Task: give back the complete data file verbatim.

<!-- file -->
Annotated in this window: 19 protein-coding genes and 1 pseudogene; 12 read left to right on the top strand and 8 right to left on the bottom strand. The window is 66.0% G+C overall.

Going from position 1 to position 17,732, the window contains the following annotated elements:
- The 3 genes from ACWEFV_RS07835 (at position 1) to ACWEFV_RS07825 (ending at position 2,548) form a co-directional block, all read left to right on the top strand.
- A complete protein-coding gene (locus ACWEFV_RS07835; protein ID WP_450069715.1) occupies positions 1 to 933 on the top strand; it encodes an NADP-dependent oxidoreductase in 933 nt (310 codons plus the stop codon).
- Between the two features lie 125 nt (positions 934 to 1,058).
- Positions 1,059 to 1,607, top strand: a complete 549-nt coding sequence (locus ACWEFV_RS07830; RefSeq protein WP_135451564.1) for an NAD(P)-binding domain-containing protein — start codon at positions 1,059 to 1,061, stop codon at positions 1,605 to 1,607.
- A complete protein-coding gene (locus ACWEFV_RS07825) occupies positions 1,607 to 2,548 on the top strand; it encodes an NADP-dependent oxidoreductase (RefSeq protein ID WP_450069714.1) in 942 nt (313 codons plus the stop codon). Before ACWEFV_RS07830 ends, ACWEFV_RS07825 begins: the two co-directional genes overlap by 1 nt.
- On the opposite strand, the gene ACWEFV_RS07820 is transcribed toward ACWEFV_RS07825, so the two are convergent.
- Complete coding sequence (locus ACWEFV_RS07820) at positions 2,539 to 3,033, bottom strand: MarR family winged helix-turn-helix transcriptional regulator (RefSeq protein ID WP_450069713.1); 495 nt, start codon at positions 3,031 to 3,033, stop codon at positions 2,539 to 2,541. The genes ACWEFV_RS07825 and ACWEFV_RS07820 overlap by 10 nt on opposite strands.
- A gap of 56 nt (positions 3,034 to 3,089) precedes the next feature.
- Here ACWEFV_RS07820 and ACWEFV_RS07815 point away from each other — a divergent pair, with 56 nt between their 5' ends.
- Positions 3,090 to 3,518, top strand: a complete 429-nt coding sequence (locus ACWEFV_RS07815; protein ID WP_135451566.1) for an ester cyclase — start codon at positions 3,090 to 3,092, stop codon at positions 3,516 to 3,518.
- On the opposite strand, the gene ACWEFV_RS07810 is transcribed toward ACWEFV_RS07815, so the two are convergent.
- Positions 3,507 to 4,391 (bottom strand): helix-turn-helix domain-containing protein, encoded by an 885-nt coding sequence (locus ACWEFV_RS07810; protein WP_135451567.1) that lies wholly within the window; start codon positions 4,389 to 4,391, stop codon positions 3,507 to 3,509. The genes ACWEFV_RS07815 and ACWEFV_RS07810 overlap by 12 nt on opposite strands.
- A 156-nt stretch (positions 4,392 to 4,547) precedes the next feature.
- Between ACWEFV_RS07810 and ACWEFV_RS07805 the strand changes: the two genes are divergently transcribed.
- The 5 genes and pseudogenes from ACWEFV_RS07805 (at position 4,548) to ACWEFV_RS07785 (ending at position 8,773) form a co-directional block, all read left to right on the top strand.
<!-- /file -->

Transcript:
Annotated in this window: 19 protein-coding genes and 1 pseudogene; 12 read left to right on the top strand and 8 right to left on the bottom strand. The window is 66.0% G+C overall.

Going from position 1 to position 17,732, the window contains the following annotated elements:
- The 3 genes from ACWEFV_RS07835 (at position 1) to ACWEFV_RS07825 (ending at position 2,548) form a co-directional block, all read left to right on the top strand.
- A complete protein-coding gene (locus ACWEFV_RS07835; protein ID WP_450069715.1) occupies positions 1 to 933 on the top strand; it encodes an NADP-dependent oxidoreductase in 933 nt (310 codons plus the stop codon).
- Between the two features lie 125 nt (positions 934 to 1,058).
- Positions 1,059 to 1,607, top strand: a complete 549-nt coding sequence (locus ACWEFV_RS07830; RefSeq protein WP_135451564.1) for an NAD(P)-binding domain-containing protein — start codon at positions 1,059 to 1,061, stop codon at positions 1,605 to 1,607.
- A complete protein-coding gene (locus ACWEFV_RS07825) occupies positions 1,607 to 2,548 on the top strand; it encodes an NADP-dependent oxidoreductase (RefSeq protein ID WP_450069714.1) in 942 nt (313 codons plus the stop codon). Before ACWEFV_RS07830 ends, ACWEFV_RS07825 begins: the two co-directional genes overlap by 1 nt.
- On the opposite strand, the gene ACWEFV_RS07820 is transcribed toward ACWEFV_RS07825, so the two are convergent.
- Complete coding sequence (locus ACWEFV_RS07820) at positions 2,539 to 3,033, bottom strand: MarR family winged helix-turn-helix transcriptional regulator (RefSeq protein ID WP_450069713.1); 495 nt, start codon at positions 3,031 to 3,033, stop codon at positions 2,539 to 2,541. The genes ACWEFV_RS07825 and ACWEFV_RS07820 overlap by 10 nt on opposite strands.
- A gap of 56 nt (positions 3,034 to 3,089) precedes the next feature.
- Here ACWEFV_RS07820 and ACWEFV_RS07815 point away from each other — a divergent pair, with 56 nt between their 5' ends.
- Positions 3,090 to 3,518, top strand: a complete 429-nt coding sequence (locus ACWEFV_RS07815; protein ID WP_135451566.1) for an ester cyclase — start codon at positions 3,090 to 3,092, stop codon at positions 3,516 to 3,518.
- On the opposite strand, the gene ACWEFV_RS07810 is transcribed toward ACWEFV_RS07815, so the two are convergent.
- Positions 3,507 to 4,391 (bottom strand): helix-turn-helix domain-containing protein, encoded by an 885-nt coding sequence (locus ACWEFV_RS07810; protein WP_135451567.1) that lies wholly within the window; start codon positions 4,389 to 4,391, stop codon positions 3,507 to 3,509. The genes ACWEFV_RS07815 and ACWEFV_RS07810 overlap by 12 nt on opposite strands.
- A 156-nt stretch (positions 4,392 to 4,547) precedes the next feature.
- Between ACWEFV_RS07810 and ACWEFV_RS07805 the strand changes: the two genes are divergently transcribed.
- The 5 genes and pseudogenes from ACWEFV_RS07805 (at position 4,548) to ACWEFV_RS07785 (ending at position 8,773) form a co-directional block, all read left to right on the top strand.